Some family members may give you wrong advice in a misguided attempt to help. All of these people likely mean well, but will only end up hurting you if you don’t communicate what you truly need from them.
As difficult as this may be, it’s important to tell people what they can do to help and what they are doing that isn’t helping.
Deal recommends, “If you don’t have the energy or inclination to talk to people face-to-face, then write your thoughts, concerns, and needs in a letter or email. What’s important is that you are being honest and gracious in your communication.”
In describing the first holiday dinner after she was widowed, Zonnebelt-Smeenge says, “It seemed like no one wanted to talk about my husband. I kept waiting for somebody to bring up [his name]. After a while I couldn’t stand it anymore. I excused myself and left and bawled all the way home. Later I decided maybe they were waiting for me to decide if it was okay to talk about him; maybe they were afraid if they said anything, they’d make me feel worse. From that time on when I went to an event, I found a way to let people know I wanted to talk about him and I wanted to hear their stories.”
The upcoming GriefShare seminar can help those who are grieving find out what emotions to expect over the holidays, how to create a healthy plan and how to communicate with family and friends these coming weeks.
The seminar, will be held twice, Wednesday, Nov. 11, from 6:30 to 8:30 p.m., and again, Sunday, Nov. 15, 1 to 3 p.m., both via Zoom.
Sponsored by Christ Chapel of Madison, this two-hour seminar offers practical, actionable strategies for making it through the holiday season.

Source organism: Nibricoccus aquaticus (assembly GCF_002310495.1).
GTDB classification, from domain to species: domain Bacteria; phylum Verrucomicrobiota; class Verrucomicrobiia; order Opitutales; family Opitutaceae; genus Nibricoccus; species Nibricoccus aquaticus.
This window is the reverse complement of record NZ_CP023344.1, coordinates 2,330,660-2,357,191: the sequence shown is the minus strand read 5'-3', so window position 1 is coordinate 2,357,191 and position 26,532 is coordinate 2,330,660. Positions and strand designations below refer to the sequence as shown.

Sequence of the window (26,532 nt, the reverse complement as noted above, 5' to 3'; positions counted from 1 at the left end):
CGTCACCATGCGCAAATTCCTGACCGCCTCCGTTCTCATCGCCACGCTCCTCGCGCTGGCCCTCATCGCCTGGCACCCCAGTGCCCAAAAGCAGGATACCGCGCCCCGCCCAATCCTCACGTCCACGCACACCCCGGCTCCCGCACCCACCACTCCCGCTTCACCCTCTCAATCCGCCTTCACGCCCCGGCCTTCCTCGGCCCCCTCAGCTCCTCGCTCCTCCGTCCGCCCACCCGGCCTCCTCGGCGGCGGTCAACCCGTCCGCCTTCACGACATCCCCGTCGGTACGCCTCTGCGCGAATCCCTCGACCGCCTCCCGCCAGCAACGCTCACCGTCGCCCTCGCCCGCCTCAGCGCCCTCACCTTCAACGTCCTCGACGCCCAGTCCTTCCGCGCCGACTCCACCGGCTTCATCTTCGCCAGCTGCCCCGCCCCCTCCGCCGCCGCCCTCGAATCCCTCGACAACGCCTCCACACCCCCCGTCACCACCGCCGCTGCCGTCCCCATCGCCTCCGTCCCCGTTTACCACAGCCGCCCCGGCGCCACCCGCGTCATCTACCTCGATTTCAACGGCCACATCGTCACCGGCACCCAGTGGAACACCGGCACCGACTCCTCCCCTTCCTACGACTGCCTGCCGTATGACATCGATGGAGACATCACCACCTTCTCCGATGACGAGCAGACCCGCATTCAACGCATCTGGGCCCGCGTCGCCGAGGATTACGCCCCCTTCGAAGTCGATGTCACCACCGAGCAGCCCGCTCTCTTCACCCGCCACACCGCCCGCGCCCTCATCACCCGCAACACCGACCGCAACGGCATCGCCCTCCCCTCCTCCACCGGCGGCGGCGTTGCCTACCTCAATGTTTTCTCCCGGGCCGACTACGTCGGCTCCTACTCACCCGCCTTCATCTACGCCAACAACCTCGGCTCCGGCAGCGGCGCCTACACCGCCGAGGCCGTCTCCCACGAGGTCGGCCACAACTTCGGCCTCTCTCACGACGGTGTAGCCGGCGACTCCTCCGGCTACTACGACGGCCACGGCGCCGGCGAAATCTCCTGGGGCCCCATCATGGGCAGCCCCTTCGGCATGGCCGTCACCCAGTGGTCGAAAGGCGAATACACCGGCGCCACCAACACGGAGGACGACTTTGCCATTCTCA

Participants will view a video featuring advice from people in grief who have faced the holidays after their loss. They will also hear insights from respected Christian counselors, pastors, and psychologists. The Holiday Survival Guide, with practical strategies, encouraging words, helpful exercises, and journaling ideas for daily survival through the holiday season, is available through GriefShare.org for $5 plus shipping.
The group will also view a 15-minute video in a similar format, GriefShare: Grief and COVID, addressing issues that are specific to this season of social isolation.
At GriefShare Surviving the Holidays, participants will meet other grieving people who have an understanding of what they are going through. No one is judged, nor is anyone required to share. Each individual is accepted where they are at. Leaders and other participants offer comfort and support.
“At GriefShare,” says Deal, “participants realize there is no one way to grieve, but there are different ways to grieve that are equally valid. In addition, it’s actually healing to learn that you’re not the only person on the planet that is experiencing these emotions.
“Your holiday season won’t be easy; your emotions may ambush you and suck you under at times,” notes Deal, who is also the church’s GriefShare ministry coordinator and lead group facilitator. “But you can choose to walk through this season in a way that honors your loved one and puts you on the path of health and healing.”
To learn more about GriefShare Surviving the Holidays or to register and receive information for the Zoom meetings for either date, and ordering the survival guide, contact Joanne Deal at 860-304-5695 or email@example.com.